Another Hate Hoax Category: The Act of God
November 09, 2017, 07:34 AM
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It’s long past time for social science research into what percentage of nationally reported hate incidents can be confirmed as hate crimes. A first step is creating a taxonomy of hate incidents, which I began in an earlier post.

One odd category that needs to added are hate hoaxes that are not carried out by human beings.

Kansas State U. was recently home to a hate hoax where a black wrote anti-black graffiti on his own car in washable paint.

But earlier in the semester, there were reports of anti-Semitic vandalism. From US News & World Report:

Jewish Structure on Kansas State Campus Vandalized, Rebuilt

Oct. 9, 2017, at 8:10 a.m.

MANHATTAN, Kan. (AP) — Authorities are investigating the vandalism of a temporary dwelling erected outside a Kansas State University residential complex for the Jewish harvest festival Sukkot.

The Topeka Capital-Journal reports that the sukkah was found late Friday wrapped around the car of graduate student Glen Buickerood, damaging the vehicle. Buickerood, who doesn’t identify as Jewish, had collaborated with the Jewish student group Hillel to put up the sukkah to promote diversity. …

Hillel adviser Greg Newmark says what happened was “certainly anti-Semitic in effect.” …

This story was popular in the Jewish press, but didn’t get a lot of national coverage. If I was putting together a database of “nationally-publicized” hate incidents to study the percentage that are hoaxes, I’d probably rank this one as not quite reaching the standard of “nationally publicized.”

But it’s worth recounting because it’s indicative of how the Hunger for Hate can turn even Acts of God into purported hate crimes.

Amusingly, a few days later from 13WIBW in Topeka:

Possible hate crime at K-State now blamed on inclement weather

By AJ Dome | Posted: Fri 8:09 AM, Oct 13, 2017

MANHATTAN, Kan (WIBW)- Authorities at K-State have determined that a possible hate crime directed toward a Jewish holiday structure was actually caused by thunderstorms. …

They say they contacted eyewitnesses who saw the Sukkah tumbling in the wind during a thunderstorm that night, with no people around it. …

At the time, the damage was considered to be vandalism and an anti-Semitic hate crime. It led to the president of the university, Richard Myers, to issue a statement saying in part, “there is no place in our community for hateful, criminal reactions to religious expression.”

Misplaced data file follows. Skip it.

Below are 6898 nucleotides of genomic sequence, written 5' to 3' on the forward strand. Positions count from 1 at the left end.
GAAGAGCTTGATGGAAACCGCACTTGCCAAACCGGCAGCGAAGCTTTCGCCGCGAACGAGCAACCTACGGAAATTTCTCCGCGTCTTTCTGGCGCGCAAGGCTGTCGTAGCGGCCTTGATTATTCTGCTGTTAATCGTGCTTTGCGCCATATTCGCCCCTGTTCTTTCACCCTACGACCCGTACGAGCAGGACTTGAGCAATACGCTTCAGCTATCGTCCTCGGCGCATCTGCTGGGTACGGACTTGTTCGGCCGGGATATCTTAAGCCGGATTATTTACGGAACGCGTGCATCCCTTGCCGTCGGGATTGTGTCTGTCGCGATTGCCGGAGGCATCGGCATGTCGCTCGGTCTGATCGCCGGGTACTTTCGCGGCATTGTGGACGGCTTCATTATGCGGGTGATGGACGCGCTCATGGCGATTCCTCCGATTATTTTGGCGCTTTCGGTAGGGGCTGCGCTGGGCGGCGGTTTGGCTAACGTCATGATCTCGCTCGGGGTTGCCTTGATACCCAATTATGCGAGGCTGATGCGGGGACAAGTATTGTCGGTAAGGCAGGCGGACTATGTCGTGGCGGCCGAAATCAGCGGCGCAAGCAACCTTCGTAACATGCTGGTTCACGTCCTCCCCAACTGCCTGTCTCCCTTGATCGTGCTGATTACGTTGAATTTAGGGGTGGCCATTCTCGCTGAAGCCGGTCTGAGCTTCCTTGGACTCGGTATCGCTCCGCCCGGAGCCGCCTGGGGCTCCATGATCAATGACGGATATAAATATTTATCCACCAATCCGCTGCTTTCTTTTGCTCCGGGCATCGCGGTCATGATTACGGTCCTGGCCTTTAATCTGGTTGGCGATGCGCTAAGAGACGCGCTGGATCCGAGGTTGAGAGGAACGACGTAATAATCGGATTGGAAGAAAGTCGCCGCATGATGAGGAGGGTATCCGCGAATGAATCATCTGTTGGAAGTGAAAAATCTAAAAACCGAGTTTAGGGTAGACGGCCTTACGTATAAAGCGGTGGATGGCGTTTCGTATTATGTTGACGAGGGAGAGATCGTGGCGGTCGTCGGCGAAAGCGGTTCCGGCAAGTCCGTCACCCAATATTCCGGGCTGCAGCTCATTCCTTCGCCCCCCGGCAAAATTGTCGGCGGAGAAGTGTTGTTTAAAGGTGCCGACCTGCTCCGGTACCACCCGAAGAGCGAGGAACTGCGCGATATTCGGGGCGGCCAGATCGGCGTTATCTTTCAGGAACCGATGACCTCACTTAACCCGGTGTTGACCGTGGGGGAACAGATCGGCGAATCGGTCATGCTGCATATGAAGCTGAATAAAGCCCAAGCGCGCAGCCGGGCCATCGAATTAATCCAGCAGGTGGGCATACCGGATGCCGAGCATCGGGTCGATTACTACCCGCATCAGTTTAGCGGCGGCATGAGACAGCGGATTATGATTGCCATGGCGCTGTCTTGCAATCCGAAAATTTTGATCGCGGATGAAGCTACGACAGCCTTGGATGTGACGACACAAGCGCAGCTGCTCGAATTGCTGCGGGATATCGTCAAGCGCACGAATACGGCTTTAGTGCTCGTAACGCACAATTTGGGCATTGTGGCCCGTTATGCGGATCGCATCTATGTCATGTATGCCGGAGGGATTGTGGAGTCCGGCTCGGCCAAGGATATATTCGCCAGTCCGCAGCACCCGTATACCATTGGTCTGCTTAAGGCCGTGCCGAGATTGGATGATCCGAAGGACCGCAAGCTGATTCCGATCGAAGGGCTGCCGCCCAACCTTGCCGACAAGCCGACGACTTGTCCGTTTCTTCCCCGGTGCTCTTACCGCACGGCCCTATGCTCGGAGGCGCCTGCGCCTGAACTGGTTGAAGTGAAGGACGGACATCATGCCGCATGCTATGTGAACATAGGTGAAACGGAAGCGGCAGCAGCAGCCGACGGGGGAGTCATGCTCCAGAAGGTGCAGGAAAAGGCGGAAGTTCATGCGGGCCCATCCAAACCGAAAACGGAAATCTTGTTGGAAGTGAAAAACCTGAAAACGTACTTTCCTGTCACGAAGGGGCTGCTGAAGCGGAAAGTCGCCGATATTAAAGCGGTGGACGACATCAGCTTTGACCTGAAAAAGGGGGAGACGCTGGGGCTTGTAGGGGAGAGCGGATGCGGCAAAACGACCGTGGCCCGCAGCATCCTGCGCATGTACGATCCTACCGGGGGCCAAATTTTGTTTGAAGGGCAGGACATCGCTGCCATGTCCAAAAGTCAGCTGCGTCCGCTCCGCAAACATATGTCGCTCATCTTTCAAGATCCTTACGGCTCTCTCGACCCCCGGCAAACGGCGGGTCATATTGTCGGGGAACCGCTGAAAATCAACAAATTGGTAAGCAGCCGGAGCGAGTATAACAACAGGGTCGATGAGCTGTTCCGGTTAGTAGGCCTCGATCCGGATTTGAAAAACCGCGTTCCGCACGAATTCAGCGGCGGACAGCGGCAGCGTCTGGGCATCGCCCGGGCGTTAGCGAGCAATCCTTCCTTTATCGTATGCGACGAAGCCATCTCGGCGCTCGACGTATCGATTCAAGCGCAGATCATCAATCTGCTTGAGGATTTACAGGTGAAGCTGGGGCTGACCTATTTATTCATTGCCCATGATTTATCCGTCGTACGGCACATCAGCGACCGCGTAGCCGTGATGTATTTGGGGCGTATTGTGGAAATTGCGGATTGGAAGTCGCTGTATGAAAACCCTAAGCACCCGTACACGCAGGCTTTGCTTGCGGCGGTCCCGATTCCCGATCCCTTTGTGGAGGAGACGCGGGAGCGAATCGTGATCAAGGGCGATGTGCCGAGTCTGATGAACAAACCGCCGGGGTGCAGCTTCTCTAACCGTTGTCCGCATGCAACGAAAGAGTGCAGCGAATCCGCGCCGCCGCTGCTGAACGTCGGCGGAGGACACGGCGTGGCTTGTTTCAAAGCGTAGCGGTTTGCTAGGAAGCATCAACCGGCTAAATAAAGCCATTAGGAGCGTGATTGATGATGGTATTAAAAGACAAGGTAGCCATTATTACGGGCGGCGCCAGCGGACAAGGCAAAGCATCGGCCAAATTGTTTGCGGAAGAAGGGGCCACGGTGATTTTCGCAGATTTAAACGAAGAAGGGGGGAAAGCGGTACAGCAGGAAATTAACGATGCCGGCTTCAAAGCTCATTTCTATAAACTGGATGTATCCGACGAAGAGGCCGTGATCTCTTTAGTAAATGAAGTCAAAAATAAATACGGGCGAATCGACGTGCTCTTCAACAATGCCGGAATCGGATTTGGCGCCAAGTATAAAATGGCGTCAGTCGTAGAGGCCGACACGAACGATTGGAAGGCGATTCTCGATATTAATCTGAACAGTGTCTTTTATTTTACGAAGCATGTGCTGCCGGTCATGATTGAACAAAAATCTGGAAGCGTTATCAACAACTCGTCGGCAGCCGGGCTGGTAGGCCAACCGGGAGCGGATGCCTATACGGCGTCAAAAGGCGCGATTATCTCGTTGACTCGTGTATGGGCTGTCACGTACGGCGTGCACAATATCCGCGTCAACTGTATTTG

Similarly, there was a lot of coverage since Trump’s election of supposedly anti-Semitic vandalism at Jewish cemeteries. But some of it turned out just to be due to regular subsidence and gravity. The New York Daily News reported:
Vandals not responsible for dozens of tipped graves at Jewish cemetery in Brooklyn, management says


Sunday, March 5, 2017, 3:01 PM

Police and the general manager of a Jewish cemetery in Brooklyn said that 42 fallen headstones were not caused by vandals, saying Sunday that the memorials had naturally tipped over due to age — though some elected officials were calling for an investigation, anyway.

“It definitely was not vandalism,” Marisa Tarantino, general manager of the Washington Cemetery on Bay Parkway in Midwood, told reporters. …

But later Sunday, a trio of officials stood outside the 100-acre property, demanding an investigation.

“Nobody wants to jump to conclusions,” said state Assemblyman Dov Hikind. “In light of everything going on in the country, we wanted to see what this was all about.

A related category are incidents that happen all the time but nobody pays attention until somebody claims there is a wave of hate crimes going on. For instance, I wouldn’t be surprised if bored youths commit vandalism in some cemetery somewhere in the U.S. on average once per night or more. After Trump’s election, news hounds and politicians were all over stories of vandalism in Jewish cemeteries.

Some of the stories turned out to be as amusing as the one above. But others might have been real vandalism, but that doesn’t mean they were motivated by anti-Semitism. There was probably more vandalism at Catholic cemeteries than at Jewish cemeteries, but nobody was looking for evidence of the Trump-caused wave of anti-Catholicism.

Similarly, back in the 1990s, President Bill Clinton promoted a a scare story that there was a national wave of burnings of black churches by shadowy white racists. But, it turned out that about ten churches a week of all types catch fire. America has a lot of churches. So there was no shortage of black churches catching fire for Bill Clinton to exploit to stoke racial hatred.

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